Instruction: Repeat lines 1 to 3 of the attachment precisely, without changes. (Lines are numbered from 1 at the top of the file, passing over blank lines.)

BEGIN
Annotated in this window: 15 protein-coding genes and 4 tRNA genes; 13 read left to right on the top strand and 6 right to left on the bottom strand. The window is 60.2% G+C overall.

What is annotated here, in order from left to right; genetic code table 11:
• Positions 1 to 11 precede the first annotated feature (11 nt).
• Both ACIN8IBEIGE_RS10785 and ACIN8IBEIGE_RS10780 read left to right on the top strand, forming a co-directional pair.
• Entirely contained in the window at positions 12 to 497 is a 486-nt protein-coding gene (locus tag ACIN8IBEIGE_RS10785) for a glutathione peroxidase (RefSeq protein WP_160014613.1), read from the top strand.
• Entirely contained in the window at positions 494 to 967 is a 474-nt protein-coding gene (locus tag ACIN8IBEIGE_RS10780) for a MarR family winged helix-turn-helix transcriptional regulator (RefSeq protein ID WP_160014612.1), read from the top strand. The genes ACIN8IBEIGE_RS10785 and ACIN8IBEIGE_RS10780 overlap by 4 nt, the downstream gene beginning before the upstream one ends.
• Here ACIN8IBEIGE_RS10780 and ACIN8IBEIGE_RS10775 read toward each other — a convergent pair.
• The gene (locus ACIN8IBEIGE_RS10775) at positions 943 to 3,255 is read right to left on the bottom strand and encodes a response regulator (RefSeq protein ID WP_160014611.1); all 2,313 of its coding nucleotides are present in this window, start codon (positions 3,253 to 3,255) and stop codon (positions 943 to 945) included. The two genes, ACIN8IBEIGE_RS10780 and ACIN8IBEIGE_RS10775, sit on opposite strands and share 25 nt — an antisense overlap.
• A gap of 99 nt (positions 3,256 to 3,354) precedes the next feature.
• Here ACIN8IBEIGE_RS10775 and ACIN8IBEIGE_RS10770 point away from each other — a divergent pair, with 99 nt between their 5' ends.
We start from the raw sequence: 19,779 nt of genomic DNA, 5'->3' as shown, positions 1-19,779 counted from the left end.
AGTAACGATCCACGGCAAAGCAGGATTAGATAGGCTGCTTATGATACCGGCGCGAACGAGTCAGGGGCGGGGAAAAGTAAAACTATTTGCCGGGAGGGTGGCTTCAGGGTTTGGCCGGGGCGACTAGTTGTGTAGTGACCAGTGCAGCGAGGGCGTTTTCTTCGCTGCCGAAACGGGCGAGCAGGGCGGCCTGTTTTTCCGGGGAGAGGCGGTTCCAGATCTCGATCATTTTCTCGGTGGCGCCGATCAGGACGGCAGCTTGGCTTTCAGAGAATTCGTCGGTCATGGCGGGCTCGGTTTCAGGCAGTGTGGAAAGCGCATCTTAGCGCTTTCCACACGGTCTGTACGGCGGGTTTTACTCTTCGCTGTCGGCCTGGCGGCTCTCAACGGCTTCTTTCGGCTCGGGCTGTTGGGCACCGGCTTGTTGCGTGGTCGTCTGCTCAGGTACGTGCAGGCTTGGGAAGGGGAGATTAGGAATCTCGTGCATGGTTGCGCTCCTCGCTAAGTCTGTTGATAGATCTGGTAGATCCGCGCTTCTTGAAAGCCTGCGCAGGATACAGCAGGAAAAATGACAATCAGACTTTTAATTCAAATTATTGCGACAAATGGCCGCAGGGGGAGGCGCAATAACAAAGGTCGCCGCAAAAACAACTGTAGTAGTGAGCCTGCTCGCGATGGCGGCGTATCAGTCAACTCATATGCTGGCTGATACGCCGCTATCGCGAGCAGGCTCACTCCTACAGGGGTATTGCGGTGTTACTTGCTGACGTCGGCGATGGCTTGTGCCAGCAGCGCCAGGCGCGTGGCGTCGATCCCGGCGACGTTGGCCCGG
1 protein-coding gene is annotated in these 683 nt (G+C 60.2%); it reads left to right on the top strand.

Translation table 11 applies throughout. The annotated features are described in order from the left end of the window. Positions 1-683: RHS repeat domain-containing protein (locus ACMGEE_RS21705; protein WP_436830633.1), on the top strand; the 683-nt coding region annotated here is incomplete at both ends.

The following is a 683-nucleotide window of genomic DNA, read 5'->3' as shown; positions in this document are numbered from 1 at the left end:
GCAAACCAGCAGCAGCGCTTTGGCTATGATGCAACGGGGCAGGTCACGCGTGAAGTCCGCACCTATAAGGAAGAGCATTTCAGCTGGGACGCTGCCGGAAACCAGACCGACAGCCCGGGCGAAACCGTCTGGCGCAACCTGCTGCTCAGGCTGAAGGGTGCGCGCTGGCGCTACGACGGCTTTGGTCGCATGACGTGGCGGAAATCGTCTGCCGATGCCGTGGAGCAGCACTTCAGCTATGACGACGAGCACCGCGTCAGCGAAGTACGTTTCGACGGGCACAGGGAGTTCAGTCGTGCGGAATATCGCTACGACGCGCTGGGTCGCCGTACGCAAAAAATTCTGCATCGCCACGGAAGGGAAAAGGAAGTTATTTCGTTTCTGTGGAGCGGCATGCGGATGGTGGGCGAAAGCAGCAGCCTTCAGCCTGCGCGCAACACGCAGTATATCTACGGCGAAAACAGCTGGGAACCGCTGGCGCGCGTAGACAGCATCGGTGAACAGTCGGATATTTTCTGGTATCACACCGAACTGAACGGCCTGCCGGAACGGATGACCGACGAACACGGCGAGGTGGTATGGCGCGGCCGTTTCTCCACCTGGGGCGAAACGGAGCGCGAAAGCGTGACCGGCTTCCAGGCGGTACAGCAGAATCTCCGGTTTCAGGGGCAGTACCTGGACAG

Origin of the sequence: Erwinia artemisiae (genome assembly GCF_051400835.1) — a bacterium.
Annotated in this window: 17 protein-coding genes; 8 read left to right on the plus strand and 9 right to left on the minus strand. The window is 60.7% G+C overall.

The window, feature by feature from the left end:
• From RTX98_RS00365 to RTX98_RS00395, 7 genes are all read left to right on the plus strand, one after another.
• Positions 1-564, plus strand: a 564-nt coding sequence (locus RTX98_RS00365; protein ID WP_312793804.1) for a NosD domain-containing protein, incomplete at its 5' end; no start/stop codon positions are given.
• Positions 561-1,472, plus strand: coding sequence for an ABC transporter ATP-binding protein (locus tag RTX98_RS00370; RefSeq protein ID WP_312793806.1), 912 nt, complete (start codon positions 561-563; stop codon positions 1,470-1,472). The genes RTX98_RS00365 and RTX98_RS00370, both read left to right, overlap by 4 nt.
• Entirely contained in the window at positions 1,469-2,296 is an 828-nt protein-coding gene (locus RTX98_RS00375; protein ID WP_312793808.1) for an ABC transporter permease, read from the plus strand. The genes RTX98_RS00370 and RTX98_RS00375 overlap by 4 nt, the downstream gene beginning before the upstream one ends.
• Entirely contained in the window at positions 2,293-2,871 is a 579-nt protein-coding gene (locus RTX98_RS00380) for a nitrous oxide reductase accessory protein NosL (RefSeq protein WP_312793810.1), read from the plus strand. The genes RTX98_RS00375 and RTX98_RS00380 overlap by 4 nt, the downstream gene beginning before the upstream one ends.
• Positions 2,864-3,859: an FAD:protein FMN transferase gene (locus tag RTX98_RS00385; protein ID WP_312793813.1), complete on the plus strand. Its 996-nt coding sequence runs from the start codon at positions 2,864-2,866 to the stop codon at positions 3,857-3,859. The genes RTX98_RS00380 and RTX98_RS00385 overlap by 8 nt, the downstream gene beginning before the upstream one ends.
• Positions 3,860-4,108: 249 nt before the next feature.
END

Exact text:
Annotated in this window: 15 protein-coding genes and 4 tRNA genes; 13 read left to right on the top strand and 6 right to left on the bottom strand. The window is 60.2% G+C overall.

What is annotated here, in order from left to right; genetic code table 11:
• Positions 1 to 11 precede the first annotated feature (11 nt).